Nearly every Sunday I jot down a few words from the sermon — words I need to think about in the moments of silence, words I need to hold onto and carry around. This week’s gem was, “Humanity is responsible for its own history.” The words belong to Rene Girard, a French historian and philosopher who died earlier this month.
Though I’ve not read his work, his words caught my attention. I imagine he was talking about humanity as a whole. However, it’s difficult to think about this on such a large scale. I have to reduce things to something more manageable: my city, my neighborhood, my family, my self.
If it’s true that humanity is responsible for its own history, then it must be true for me as an individual. What I do, what I think, and how I act contribute to all of humanity, even though my scale is one, not millions. There are no millions, no humanity, without individuals like you and me.
So, how am I responsible for my own history? I can hear your protests: Things happen that I didn’t choose, things that are not my fault, things I wouldn’t wish on anybody. What about wars and cancer and death and abuse and violence? I didn’t cause that stuff. It’s not my fault!
I agree: stuff happens, stuff that is beyond our control, stuff that marks our personal history.
We cannot change our personal historic events that have shaped us. However, we can choose how we respond to them.
I’m suggesting that you can choose to be a victim of your circumstances or you can choose to grow in spite of or because of your circumstances.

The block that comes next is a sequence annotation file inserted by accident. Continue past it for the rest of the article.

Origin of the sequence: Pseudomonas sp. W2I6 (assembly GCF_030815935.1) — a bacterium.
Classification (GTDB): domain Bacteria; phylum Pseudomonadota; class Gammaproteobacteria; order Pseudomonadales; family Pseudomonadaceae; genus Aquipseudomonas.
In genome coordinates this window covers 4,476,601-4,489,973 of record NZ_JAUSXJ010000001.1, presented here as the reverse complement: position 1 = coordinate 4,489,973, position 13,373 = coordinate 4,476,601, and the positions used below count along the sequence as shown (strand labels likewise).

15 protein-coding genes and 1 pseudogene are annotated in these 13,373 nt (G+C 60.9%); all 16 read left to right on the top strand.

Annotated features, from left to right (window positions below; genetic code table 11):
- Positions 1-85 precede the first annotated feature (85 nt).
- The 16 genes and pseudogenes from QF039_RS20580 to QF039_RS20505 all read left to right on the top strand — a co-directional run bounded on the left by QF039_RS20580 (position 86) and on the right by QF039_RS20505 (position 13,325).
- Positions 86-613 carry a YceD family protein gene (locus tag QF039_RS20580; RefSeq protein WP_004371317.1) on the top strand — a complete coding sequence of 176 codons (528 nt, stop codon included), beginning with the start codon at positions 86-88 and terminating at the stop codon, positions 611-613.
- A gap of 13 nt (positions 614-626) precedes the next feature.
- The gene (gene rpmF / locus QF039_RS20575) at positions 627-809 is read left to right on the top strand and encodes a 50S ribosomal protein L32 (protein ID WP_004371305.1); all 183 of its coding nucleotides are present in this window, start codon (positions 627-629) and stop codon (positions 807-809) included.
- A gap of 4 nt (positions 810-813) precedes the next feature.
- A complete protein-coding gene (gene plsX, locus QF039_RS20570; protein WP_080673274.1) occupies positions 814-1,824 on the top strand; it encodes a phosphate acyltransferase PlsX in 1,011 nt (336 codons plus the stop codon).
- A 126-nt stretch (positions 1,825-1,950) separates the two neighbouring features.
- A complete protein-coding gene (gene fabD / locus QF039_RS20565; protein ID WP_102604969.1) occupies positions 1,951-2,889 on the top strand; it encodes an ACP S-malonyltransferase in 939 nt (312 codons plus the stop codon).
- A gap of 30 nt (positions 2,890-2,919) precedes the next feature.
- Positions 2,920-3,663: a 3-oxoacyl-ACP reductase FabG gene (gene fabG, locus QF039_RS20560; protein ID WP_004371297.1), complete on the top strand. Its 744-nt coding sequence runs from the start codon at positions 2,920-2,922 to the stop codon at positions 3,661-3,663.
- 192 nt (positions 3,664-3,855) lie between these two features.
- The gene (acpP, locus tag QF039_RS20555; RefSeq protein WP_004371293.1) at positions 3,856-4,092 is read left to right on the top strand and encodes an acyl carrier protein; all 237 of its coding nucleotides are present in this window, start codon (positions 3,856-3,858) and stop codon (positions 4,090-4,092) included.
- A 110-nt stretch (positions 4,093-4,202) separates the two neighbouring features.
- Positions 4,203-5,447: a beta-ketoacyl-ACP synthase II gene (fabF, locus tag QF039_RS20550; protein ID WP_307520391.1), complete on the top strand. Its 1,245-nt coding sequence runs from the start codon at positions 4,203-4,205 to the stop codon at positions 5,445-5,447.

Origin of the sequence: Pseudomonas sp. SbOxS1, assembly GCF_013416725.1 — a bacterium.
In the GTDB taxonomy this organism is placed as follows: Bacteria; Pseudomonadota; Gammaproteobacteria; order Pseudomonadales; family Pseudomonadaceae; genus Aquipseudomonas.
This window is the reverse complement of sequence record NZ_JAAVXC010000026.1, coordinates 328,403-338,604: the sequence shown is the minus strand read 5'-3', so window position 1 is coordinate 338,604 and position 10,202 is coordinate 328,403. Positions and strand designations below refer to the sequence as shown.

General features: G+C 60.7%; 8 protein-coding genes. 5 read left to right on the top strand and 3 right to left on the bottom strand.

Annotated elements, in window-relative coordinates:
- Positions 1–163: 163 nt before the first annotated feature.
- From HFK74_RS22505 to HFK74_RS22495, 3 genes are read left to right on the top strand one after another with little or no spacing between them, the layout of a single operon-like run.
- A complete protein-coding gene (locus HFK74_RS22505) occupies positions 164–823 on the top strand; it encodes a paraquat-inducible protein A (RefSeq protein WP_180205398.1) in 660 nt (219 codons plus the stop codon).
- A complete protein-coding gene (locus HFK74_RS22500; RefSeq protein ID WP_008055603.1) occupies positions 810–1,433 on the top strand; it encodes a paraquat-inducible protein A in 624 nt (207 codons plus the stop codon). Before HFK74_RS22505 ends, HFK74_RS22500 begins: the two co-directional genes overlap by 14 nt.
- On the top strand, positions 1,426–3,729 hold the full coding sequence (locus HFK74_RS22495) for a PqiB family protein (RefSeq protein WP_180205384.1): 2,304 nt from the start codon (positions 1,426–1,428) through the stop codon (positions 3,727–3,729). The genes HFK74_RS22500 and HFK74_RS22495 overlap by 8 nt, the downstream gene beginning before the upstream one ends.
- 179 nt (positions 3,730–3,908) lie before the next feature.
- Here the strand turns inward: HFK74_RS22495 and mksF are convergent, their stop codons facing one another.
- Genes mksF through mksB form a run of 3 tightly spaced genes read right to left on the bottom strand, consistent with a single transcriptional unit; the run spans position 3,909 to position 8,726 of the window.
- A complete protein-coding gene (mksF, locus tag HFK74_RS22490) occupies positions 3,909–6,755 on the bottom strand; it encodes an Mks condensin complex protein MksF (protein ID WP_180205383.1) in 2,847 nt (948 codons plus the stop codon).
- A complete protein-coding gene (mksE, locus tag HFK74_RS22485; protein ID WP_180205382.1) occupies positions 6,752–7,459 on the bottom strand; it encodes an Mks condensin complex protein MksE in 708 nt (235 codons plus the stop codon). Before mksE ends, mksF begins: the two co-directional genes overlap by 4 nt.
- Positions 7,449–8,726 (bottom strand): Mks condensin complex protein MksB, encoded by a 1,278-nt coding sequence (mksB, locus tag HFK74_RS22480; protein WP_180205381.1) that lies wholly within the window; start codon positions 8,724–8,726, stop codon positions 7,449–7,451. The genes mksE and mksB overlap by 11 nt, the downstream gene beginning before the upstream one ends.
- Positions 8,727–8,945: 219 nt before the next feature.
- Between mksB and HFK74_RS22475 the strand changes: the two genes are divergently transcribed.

- You can remain angry or bitter about words spoken or deeds done for hours or weeks or years or decades or a lifetime — or you can examine your own feelings and attitudes and do the necessary work required for reconciliation.
- You can strive to get even, to demand the pound of flesh, to wield power unjustly — or you can work to create a personal constructive response to such affronts.
- You can be mired down by the losses, the abuses, the hurts, the unfairness of life in general, — or you can mourn the tragedy of it all and work to move on, reducing the power of these events to control you for a lifetime.
When we were kids we believed that life is supposed to fair. This playground rule set us up for a lifetime of misplaced expectations. The truth is: Life is not fair. It’s never been fair despite our wishful thinking.
However, our response to the unfairness, the tragedy, the losses, and the disappointments can change the course of history for ourselves, for our children, for our extended families, for our friends, perhaps some others in the greater humanity.
Show up. Do your work. Claim your life. Create your history.
Until next Tuesday . . .